Many working in the global games industry have had a tough time over the past few weeks. Headlines in the games and mainstream media alike have highlighted the unsafe environments both mentally and physically for women and people in the LGBTQ+ community, covering both AAA and indie-level teams. For women, it's quickly been seen that many places have a deep-rooted problem of misogyny and sexism. And for the LGBTQ+ community, during the pandemic, some have had to move back home to live with family members who are unaccepting of who they are. Being in that environment not only harms one's mental health but makes it completely unsafe for folks - and this is something that Code Coven helps to address with its mentorship schemes.
While some people might not be able to fully leave those unsafe environments, Code Coven aims to provide a digital escape where they can join a community of other, welcoming budding games developers. We sat down with Tara Mustapha, CEO and founder of Code Coven, to discuss the work she's doing to make the games industry a more diverse place, and how they're creating a safer and healthier atmosphere for people.
"As a woman, I know firsthand how daunting it can be to enter the games space," Tara explains. "Code Coven has created a community where women feel like they will be not only protected but empowered. We pride ourselves on creating an inclusive and safe sanctuary for women and people of marginalised genders."
She continues: "We support women with guidance, a network, and mentors who believe and uplift them. We have a zero-tolerance policy for harassment and abuse in our organisation, and always prioritise safety. We constantly provoke ourselves to challenge current societal systems to create development environments and communities that nurture visibility, security, inclusion, and comfort."
With the pandemic, folks who were hoping to break into the games industry found their internships getting cancelled. Tara saw an opportunity with Code Coven to help those people out, especially for some who had to move back home. "For them, returning home wasn't necessarily going back to a safe space, because they identified as marginalised genders who are going through transition. You know, (homes) are luxuries that a lot of us take for granted."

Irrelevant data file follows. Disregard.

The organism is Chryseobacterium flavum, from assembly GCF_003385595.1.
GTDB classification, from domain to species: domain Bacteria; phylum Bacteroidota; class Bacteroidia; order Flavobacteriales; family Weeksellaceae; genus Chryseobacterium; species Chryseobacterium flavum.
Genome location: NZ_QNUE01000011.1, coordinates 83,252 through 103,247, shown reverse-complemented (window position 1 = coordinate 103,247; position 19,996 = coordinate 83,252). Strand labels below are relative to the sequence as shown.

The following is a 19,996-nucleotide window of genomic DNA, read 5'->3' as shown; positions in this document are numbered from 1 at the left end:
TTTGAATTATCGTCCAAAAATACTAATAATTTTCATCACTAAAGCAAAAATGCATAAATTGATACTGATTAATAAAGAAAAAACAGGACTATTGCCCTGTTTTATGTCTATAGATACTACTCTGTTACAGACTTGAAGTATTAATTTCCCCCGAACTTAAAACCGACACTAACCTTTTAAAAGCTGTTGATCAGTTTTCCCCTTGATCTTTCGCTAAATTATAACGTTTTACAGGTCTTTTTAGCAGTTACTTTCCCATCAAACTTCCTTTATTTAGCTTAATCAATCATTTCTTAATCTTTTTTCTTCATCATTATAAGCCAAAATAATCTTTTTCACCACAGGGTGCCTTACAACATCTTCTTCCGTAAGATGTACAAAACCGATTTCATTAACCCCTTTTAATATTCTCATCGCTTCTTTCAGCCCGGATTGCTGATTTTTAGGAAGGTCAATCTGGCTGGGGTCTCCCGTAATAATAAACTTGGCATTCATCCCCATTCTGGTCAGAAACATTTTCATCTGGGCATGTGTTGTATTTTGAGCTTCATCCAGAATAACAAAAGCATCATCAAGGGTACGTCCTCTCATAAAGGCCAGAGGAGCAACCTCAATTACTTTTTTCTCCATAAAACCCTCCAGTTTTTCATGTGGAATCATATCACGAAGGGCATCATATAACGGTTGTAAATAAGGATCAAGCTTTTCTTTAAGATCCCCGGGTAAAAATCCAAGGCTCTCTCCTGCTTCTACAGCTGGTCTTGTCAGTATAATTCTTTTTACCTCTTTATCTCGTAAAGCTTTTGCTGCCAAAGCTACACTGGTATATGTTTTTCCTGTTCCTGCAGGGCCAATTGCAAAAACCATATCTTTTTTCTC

For many of us it is a luxury to be able to go back to somewhere that is safe and supportive, which during a pandemic is exactly what many of us need. Sadly that isn't the case for everyone, and Tara recognised that in order for budding game developers from marginalised communities to be able break into the industry, they'd need a safe space. Code Coven created exactly that, and raised the funds needed to help folks begin their journey into the games industry safely.
"We went out there, and we raised money to be able to offer paid internships as part of our summer program," Tara says. "In a matter of just months, we just were like, 'We're gonna do this, we're gonna make a change.' And we were able to put a whole cohort through the program, which has been fantastic."
Alongside the internships, mentees had access to the Code Coven Discord and Slack where they'd be able to interact with other folks who might be from the same community. Through these channels, people were able to get the support that they needed, which they might not otherwise get from their home life. Tara explains how the mentees felt they were part of "a safe community, with people who felt the same, who were like-minded, who were there to support, learn and do better". This was a place where people could just unapologetically be themselves.
But just having a space isn't enough to ensure safety. Code Coven has taken security steps to make sure everyone truly is in a safe space. Everybody who joins Code Coven is required to sign a code of conduct and NDA. While the code of conduct is there to protect the wellbeing of its members, the NDA is there to protect everybody's IP and identity. The mentors there also have to adhere to that code of conduct, just like the students, to ensure that the members can feel comfortable and safe.
It's clear that not only is Code Coven dedicated to changing the games industry, but it's to looking out for folks who want to break into it. And if what Tara has said above doesn't convince you, then perhaps this quote from her might:
"I wrote in a Google Doc the other day, 'How can we change this email to feel more like a big hug?' I know that's so cheesy, but that's what it is, you know? It's just letting people know that they aren't alone."
Code Coven offers a variety of courses along with its Summer Program to help provide marginalised developers with the skills they need to break into the games industry, along with providing an inclusive and friendly learning environment. You can find out more about them here.
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